Six Southern Barbecue Restaurants We Love

Nashville-style barbecue ribs at Edley’s. (©Nathan Zucker)

By Jennifer McKee

What could be better for your summer dining celebrations than some juicy, smoky barbecue? We’ve rounded up six of our favorite Southern eateries to save you from slaving over the grill. You’re welcome.

Atlanta: Fat Matt’s Rib Shack

This no-frills joint is famous for serving up slabs of ribs and smoked chicken—Food Network’s Ty Pennington called it his favorite barbecue spot in the country on Twitter, commenting “They make a mighty fine slab!” Pair them with the eatery’s long list of side dishes, such as Brunswick stew or “rum” baked beans. Come evening, there’s also live music on the menu.

Don’t miss the “mighty fine slab” of ribs, as Ty Pennington calls them, at Fat Matt’s Rib Shack. (©Vernon Putnam/Flickr Creative Commons)

Birmingham: Bob Sykes Bar-B-Q

Bob Sykes Bar-B-Q’s pork was the subject of a 2020 episode of The Cooking Channel’s “Man Fire Food,” which features the inventive ways Americans cook with fire. It chronicled pitmaster Van Sykes as he cooked 250 pounds of picnic pork heated with hickory wood on an open brick pit. The family-owned restaurant has been a must-visit in Birmingham since 1957.

Charleston: Bessinger’s Barbecue

The Bessingers are the “first family of barbecue” in South Carolina, known best for their legendary mustard-based barbecue sauce, a staple of Southern ‘cue since the 1930s; Andrew Zimmern has called it “one of the most delicious things on the planet.” The restaurant’s “Colossal Joe” was seen on “Man vs. Food”—it’s a half pound of pulled pork, topped with coleslaw, beef brisket and onion straws.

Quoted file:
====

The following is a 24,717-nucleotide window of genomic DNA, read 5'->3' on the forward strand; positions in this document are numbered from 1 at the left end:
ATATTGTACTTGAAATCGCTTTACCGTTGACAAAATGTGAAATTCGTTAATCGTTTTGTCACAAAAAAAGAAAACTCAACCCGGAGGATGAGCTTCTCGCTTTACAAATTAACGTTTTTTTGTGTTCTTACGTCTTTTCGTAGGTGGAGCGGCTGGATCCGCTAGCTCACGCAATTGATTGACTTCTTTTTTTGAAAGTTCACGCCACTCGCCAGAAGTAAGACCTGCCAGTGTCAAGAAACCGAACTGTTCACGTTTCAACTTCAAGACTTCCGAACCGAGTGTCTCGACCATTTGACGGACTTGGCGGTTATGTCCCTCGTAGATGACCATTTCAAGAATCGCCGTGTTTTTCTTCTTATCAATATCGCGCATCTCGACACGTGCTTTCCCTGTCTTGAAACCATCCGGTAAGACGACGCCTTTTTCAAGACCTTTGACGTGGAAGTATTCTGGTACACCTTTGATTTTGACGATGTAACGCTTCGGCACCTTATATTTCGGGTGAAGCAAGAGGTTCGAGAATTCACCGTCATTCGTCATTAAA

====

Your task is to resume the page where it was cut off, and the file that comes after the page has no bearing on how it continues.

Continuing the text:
Memphis: The Rendezvous

The Rendezvous is synonymous with Memphis, and for good reason. This quintessential barbecue experience began when, in 1948, Charlie Vergos cleaned out the basement below his diner and discovered a coal chute, the perfect vent for his grill. The eatery has been a go-to in Memphis ever since. It’s known for its ribs and chicken, but Tyler Florence said on “The Best Thing I Ever Ate” that the charcoal-smoked pulled-pork sandwich with coleslaw is “the real winner.”

Ribs at The Rendezvous are a tradition in Memphis. (©Lindey Turner/Flickr Creative Commons)

Nashville: Edley’s

Nashville’s barbecue didn’t have its own identity until Edley’s owner Will Newman and pitmaster U.T. Craven arrived on the scene. Together, they honed the menu to create the perfect Nashville-style barbecue for their enthusiastic customers. Test out the highlights yourself in the Triple Play—ribs, brisket and sausage—just in time for Father’s Day (available Sunday, June 20). It’s fit for the heartiest of appetites, and comes with cornbread and two sides.

Multiple Markets (Charleston, Birmingham and coming soon to Atlanta): Rodney Scott’s BBQ

Rodney Scott revives the art of whole-hog barbecue at his Southern restaurants. Cooking in this tradition since middle school, the James Beard Award-winning chef caught the eye of Anthony Bourdain and Andrew Zimmern, and has traveled the world to work alongside pitmasters in Belize, Uruguay, France and Australia. He’s known for his generous spirit and positive attitude as much as his cuisine, but you’ve got to try Rod’s Original Whole Hog Pork Plate, the “heart and soul” of Scott’s barbecue.

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